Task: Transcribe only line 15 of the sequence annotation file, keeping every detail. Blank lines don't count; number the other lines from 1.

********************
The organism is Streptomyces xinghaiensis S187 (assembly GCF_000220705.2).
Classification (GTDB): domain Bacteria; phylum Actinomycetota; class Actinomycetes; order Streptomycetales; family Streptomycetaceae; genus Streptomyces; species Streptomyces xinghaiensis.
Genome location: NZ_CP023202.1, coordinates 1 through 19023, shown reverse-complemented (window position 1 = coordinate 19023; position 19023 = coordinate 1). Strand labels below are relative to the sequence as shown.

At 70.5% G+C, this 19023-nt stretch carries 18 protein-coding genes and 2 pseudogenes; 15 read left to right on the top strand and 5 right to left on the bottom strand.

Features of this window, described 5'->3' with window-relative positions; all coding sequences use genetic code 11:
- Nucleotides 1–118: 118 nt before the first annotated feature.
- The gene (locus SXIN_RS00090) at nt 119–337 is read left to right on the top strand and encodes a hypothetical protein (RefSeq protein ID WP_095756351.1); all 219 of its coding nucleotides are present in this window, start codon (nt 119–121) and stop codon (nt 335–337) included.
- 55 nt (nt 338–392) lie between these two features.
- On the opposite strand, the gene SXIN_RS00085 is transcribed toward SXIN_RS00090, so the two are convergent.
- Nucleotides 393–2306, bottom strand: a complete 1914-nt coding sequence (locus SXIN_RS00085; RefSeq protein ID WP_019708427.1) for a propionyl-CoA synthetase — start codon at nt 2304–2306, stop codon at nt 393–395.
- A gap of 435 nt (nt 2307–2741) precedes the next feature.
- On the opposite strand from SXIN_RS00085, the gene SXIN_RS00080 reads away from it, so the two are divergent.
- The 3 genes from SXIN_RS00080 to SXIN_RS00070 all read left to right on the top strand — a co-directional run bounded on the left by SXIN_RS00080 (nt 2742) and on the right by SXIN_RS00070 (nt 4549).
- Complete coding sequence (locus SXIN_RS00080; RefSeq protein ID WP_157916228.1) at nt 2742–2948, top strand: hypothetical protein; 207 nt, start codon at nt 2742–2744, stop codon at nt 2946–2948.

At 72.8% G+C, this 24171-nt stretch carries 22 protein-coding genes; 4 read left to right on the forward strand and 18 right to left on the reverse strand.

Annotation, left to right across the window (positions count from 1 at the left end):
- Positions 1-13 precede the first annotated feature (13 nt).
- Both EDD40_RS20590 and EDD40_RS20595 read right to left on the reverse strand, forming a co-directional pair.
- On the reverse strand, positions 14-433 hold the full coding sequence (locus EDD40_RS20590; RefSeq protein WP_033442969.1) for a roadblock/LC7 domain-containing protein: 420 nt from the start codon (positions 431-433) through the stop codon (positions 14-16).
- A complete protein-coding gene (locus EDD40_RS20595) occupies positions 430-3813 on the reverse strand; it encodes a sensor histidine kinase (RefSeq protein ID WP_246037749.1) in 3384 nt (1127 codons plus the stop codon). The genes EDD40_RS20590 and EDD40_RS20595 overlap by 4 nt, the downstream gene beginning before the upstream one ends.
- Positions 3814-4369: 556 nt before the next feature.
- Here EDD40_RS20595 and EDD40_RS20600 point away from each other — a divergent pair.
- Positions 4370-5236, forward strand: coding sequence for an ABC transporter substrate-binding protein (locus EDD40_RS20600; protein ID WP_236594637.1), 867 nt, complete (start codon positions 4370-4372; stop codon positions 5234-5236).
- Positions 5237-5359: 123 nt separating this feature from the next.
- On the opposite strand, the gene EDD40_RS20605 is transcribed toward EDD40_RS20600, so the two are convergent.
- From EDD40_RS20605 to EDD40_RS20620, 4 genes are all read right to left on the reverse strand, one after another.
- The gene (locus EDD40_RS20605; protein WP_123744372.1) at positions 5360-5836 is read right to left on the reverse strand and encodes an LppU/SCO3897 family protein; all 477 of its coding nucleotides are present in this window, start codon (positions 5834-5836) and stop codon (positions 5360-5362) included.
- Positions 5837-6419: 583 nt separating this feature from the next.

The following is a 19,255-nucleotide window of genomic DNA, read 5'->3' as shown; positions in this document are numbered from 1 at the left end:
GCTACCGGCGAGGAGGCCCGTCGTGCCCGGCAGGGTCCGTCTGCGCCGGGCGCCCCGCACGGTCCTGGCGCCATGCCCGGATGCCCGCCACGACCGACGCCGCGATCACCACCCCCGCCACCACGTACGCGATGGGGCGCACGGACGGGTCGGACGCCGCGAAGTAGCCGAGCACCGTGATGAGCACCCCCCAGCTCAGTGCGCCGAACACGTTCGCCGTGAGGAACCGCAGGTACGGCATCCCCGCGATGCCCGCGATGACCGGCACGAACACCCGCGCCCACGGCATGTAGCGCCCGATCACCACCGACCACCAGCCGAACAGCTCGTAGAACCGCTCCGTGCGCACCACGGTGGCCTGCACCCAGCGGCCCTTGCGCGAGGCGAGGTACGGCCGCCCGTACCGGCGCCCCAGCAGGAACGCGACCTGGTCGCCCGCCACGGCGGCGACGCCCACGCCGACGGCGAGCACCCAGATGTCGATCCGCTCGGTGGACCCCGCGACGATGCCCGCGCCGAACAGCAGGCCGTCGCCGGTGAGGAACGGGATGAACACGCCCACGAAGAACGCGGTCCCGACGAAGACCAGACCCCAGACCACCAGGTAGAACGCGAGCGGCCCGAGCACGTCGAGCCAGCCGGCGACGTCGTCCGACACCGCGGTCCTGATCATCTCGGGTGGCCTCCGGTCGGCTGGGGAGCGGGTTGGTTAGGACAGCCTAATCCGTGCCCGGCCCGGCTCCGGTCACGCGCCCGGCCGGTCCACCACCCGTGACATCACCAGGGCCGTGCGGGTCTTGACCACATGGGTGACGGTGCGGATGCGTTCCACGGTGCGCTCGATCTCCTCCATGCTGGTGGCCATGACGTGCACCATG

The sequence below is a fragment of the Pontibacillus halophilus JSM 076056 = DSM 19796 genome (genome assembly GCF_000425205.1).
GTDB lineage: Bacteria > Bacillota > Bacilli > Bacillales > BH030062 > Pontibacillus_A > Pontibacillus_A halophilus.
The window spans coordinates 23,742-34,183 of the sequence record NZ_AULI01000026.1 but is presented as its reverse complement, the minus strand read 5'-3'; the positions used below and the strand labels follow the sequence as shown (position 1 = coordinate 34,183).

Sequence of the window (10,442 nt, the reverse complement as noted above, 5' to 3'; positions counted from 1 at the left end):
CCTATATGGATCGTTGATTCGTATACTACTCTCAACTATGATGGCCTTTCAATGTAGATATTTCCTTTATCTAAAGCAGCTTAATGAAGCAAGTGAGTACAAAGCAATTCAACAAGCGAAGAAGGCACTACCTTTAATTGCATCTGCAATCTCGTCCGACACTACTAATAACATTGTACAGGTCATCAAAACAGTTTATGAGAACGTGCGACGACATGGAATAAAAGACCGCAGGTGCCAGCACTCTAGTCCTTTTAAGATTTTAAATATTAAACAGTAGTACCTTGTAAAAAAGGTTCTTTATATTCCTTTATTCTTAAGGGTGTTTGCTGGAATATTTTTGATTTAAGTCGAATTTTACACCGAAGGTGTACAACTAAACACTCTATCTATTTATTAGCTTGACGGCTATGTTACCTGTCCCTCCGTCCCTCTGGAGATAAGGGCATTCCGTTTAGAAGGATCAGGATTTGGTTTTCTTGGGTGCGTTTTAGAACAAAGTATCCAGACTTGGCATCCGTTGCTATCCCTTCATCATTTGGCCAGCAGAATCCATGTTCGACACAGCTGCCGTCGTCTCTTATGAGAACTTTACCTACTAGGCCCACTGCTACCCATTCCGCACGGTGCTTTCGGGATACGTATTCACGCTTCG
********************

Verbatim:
At 72.8% G+C, this 24171-nt stretch carries 22 protein-coding genes; 4 read left to right on the forward strand and 18 right to left on the reverse strand.